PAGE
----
A dovetail joint or simply dovetail is a joint technique most commonly used in woodworking joinery. Noted for its resistance to being pulled apart (tensile strength), the dovetail joint is commonly used to join for example the sides of a drawer to the front. A series of pins cut to extend from the end of one board interlock with a series of tails cut into the end of another board. The pins and tails have a trapezoidal shape. Once glued, a wooden dovetail joint requires no mechanical fasteners.
The dovetail joint probably pre-dates written history. Some of the earliest known examples of the dovetail joint are in furniture entombed with mummies dating from First Dynasty of ancient Egypt, as well the tombs of Chinese emperors. The dovetail design is an important method of distinguishing various periods of furniture.
Dovetails can be cut by hand or by machines, often with an electric router and using one of a range of commercially available jigs or templates. Although it is technically a straight forward process, hand-cutting dovetails requires a high degree of accuracy to ensure a snug fit and so can be difficult to master. The pins and tails must fit together with no gap between them so that the joint interlocks tightly with no movement. Thus the cutting of dovetails by hand is regarded as a mark of skill on the part of the craftsperson.
The angle of slope varies according to the wood used. Typically the slope is 1:6 for softwoods and a shallower 1:8 slope for hardwoods. Often a slope of 1:7 is used as a compromise - perhaps using a dovetail template for marking out.
When being cut by hand, there are two schools of thought as to whether the pins or the tails should be cut first. For pins first, the pins are laid out and cut by the chosen method, then the outline of the pins is transferred to the face of the tail board. For tails first, the tails are laid out and cut and then the outline is transferred to the end grain of the pin board. Each has advantages and it is a personal choice as to which is chosen.
Hand cut dovetails can often be distinguished from machine-cut dovetails by the width of the pins. It is possible to have pins that are almost triangular when cut by hand that are not possible when cut with a router, owing to the thickness of the router bit's shank. These narrow pins are known as London Pins.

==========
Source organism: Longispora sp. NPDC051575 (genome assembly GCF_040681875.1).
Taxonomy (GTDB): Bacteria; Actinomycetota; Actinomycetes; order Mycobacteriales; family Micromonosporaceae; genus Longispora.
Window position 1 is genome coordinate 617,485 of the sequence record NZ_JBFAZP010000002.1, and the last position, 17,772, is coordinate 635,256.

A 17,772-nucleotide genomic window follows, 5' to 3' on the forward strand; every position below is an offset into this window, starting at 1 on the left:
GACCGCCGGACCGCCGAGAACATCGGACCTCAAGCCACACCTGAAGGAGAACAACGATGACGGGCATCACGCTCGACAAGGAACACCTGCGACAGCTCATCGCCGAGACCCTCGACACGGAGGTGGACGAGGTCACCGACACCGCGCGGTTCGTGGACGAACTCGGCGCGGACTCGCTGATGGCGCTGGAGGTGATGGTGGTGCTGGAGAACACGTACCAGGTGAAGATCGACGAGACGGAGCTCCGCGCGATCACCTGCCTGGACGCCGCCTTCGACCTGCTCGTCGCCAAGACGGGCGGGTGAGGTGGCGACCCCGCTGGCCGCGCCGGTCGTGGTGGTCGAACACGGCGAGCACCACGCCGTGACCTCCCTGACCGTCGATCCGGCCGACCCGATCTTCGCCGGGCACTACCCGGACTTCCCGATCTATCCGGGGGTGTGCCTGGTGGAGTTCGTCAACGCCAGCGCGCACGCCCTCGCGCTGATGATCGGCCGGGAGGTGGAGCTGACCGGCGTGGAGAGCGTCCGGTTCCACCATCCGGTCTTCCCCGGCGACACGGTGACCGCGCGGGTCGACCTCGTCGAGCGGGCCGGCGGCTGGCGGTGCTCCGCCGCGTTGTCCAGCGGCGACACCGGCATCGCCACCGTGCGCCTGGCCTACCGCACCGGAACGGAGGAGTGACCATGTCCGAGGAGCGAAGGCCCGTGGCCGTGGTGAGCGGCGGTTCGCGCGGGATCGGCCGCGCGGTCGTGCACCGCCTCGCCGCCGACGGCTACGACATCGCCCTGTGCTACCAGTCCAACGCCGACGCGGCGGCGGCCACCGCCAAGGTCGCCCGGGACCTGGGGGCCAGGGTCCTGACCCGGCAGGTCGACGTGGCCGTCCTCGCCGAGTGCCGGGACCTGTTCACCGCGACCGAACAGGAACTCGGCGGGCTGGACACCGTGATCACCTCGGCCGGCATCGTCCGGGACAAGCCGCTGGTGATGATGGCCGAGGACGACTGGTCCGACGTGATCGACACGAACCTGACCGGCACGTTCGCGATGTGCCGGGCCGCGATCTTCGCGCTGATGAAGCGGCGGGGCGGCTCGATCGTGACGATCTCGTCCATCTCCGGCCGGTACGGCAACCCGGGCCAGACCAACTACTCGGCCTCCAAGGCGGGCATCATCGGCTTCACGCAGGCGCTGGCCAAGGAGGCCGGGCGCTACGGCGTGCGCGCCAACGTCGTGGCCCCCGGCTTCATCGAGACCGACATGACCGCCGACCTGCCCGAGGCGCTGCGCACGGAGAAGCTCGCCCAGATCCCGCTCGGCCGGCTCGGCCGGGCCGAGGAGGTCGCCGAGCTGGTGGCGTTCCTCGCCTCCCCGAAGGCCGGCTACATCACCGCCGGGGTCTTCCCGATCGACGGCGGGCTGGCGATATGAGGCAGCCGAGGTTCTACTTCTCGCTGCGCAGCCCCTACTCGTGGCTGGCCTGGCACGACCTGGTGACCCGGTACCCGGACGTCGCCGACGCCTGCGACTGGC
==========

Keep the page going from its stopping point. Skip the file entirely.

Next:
The photograph at the top of this page shows a through dovetail (also known as plain dovetail) joint, where the end grain of both boards is visible when the joint is assembled. Through dovetails are common in carcass and box construction. Traditionally, the dovetails would have often be covered by a veneer. However, dovetails have become a signature of craftsmanship and are generally considered a feature, so they are rarely concealed in contemporary work.
A half-blind dovetail is used when the craftsman does not wish end grain to be visible from the front of the item. The tails are housed in sockets in the ends of the board that is to be the front of the item so that their ends cannot be seen.
Half-blind dovetails are commonly used to fasten drawer fronts to drawer sides. This is an alternative to the practice of attaching false fronts to drawers constructed using through dovetails.
The sliding dovetail is a method of joining two boards at right angles, where the intersection occurs within the field of one of the boards, that is not at the end. This joint provides the interlocking strength of a dovetail. Sliding dovetails are assembled by sliding the tail into the socket. It is common to slightly taper the socket, making it slightly tighter towards the rear of the joint, so that the two components can be slid together easily but the joint becomes tighter as the finished position is reached.